Separate agreements are signed with a union in Iceland – and unions in Spain and Italy.
Norwegian has signed a comprehensive collective bargaining agreement with the Spanish pilot union SEPLA. Icelandair Group has also signed one, with the Icelandic Airline Pilots Association.
The separate deals iron out any potential disputes with pilots in the coming years and provide the airlines with more predictability and stability.
For Norwegian, the agreement is valid for two years and “represents an important step forward in one of the company’s most important markets,” the airline said.
Earlier this week, Norwegian also signed a collective bargaining agreement for its long-haul crews based in Italy.
Biggest market for staff
Spain is Norwegian’s second-largest market in passenger volume and the largest in number of staff. The carrier has 33 aircraft based in Spain this coming summer, and more operating bases than in all the Nordic countries put together.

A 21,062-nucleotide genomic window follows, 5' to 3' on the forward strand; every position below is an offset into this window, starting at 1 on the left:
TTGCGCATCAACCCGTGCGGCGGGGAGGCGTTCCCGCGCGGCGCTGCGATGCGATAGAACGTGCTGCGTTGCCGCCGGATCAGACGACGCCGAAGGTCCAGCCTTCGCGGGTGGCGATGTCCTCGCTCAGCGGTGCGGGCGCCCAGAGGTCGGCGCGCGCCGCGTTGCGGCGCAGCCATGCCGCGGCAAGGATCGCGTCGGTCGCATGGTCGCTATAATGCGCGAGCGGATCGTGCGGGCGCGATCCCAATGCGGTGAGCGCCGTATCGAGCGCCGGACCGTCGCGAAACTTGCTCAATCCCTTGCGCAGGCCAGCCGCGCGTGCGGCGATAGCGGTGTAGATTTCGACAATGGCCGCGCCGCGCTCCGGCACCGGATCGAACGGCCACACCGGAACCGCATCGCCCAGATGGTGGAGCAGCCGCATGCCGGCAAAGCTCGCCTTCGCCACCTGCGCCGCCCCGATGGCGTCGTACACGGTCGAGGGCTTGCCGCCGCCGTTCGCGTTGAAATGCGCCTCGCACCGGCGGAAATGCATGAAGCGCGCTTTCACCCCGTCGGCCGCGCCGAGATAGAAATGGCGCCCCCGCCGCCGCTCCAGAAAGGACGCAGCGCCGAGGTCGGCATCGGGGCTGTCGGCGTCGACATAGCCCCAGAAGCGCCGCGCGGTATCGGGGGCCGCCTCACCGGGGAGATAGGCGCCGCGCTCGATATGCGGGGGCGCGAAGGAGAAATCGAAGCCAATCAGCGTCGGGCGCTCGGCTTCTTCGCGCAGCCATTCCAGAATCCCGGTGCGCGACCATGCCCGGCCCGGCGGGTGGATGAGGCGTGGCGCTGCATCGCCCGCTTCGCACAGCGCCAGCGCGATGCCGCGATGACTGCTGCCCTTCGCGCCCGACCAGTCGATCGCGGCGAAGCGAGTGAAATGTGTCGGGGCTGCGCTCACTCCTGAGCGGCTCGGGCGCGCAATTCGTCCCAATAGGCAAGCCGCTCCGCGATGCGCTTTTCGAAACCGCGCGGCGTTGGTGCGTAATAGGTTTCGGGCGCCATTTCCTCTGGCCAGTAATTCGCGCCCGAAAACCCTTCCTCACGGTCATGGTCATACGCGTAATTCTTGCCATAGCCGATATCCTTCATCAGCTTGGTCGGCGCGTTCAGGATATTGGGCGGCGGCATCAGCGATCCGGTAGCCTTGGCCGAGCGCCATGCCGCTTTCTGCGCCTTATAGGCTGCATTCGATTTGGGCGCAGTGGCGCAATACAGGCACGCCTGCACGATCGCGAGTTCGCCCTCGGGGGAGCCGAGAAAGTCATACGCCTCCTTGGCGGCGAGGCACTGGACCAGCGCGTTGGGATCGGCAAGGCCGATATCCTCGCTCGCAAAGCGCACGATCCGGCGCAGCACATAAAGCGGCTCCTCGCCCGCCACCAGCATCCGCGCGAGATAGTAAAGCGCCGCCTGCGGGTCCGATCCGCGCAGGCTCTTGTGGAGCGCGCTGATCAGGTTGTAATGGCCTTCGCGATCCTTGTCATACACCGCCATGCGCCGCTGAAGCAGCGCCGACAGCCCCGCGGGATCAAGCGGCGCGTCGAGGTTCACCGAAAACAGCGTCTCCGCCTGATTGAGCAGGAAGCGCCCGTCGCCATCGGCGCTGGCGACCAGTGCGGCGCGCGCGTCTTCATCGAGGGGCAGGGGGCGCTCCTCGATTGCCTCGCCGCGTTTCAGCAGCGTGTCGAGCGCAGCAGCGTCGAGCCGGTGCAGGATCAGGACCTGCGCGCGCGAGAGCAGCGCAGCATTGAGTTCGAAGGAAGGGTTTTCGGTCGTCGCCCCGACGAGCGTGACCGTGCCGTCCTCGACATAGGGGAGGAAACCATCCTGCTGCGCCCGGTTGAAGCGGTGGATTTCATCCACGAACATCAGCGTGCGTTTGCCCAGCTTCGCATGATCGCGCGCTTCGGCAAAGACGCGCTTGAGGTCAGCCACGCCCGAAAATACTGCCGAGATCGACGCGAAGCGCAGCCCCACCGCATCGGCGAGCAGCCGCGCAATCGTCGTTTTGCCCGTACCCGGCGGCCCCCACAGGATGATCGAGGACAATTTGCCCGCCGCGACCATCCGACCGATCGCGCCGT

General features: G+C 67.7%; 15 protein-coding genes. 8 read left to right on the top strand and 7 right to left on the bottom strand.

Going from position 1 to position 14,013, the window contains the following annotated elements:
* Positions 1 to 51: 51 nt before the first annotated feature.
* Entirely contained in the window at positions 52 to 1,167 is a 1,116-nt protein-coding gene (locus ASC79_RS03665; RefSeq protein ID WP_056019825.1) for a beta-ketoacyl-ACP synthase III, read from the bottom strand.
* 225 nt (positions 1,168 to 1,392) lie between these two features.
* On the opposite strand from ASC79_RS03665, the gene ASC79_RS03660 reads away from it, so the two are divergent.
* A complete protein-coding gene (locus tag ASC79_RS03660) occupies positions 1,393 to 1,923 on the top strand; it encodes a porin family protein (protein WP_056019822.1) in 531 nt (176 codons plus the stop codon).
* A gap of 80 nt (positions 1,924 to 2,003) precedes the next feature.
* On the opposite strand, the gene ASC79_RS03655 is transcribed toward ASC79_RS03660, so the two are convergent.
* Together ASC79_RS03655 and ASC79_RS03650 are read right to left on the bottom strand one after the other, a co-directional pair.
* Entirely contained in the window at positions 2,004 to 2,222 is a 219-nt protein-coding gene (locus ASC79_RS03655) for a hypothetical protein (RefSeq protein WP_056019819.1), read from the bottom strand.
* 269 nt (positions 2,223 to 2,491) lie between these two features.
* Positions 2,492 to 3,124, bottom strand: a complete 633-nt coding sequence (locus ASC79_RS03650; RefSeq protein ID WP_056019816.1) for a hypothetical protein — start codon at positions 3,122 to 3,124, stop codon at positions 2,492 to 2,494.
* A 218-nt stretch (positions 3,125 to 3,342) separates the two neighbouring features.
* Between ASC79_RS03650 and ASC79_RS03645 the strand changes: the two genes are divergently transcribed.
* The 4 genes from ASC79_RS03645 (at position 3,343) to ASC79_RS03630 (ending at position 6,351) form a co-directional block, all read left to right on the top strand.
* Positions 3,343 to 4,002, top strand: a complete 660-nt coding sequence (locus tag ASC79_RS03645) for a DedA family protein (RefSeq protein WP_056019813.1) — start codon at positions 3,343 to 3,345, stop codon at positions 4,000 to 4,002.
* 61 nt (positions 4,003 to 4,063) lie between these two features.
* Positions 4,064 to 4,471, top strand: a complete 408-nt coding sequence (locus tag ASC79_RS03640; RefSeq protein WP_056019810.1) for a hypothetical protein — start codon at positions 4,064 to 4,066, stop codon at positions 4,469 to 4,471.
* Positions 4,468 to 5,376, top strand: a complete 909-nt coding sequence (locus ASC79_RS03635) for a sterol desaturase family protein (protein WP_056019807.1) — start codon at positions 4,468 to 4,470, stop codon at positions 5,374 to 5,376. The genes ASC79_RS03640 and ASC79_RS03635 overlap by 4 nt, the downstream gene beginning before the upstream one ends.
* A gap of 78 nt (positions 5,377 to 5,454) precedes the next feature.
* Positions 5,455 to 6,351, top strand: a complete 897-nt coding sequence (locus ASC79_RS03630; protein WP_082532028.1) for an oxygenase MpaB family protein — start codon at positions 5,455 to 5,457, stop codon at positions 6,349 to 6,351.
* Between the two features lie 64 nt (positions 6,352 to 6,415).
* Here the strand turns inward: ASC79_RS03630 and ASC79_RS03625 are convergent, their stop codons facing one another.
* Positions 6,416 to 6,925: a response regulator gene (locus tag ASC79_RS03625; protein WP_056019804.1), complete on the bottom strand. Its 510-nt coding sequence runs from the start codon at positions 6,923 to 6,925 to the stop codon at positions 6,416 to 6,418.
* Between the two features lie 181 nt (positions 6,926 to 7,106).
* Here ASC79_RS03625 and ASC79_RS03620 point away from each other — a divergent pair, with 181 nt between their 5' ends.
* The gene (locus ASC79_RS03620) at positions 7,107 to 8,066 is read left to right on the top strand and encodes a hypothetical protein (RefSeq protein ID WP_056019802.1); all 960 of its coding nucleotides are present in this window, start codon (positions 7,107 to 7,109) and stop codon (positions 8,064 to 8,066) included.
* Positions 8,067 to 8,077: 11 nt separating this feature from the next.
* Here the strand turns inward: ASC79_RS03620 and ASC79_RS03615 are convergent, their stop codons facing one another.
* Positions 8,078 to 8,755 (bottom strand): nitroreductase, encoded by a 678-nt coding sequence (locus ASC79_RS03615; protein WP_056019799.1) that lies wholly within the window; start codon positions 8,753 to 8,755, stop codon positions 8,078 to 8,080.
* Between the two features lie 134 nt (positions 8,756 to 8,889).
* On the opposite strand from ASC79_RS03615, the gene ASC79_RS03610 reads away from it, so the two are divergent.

Norwegian has eight operating bases in Spain, all of them year-round: Alicante, Barcelona (two bases: one short- and one long-haul), Gran Canaria, Madrid, Malaga, Palma de Mallorca, and Tenerife South.
The company employs 2,190 people in Spain. Norwegian carried 8.46 million passengers in Spain in 2017, a 24% increase on the previous year.
“This agreement is very important for Norwegian as it lays the foundation for a continued fruitful relationship between our staff and management, which is crucial to the group’s future growth,” explained Helga Bollmann Leknes, Norwegian Group’s chief human resources officer.
Martin Stork, chairman of the SEPLA Norwegian Company Council, said he was “very pleased that Norwegian recognises its pilots as a valuable, unique asset. We consider the crews to be an important resource for gaining a competitive advantage in the highly competitive airline industry. We are very pleased that Norwegian has gone the extra mile to invest in such an asset.”
SEPLA’s members will now vote on the agreement.
Icelandair’s collective bargaining agreement is valid until December 31, 2019, and members of the Icelandic Airline Pilots Association will now vote on it.
Bjorgolfur Johannsson, CEO of Icelandair, said that “for this round of negotiations, both parties used a different approach than before. The goal was to secure competitive wages for our pilots in an international comparison, while strengthening the competitiveness of the company.”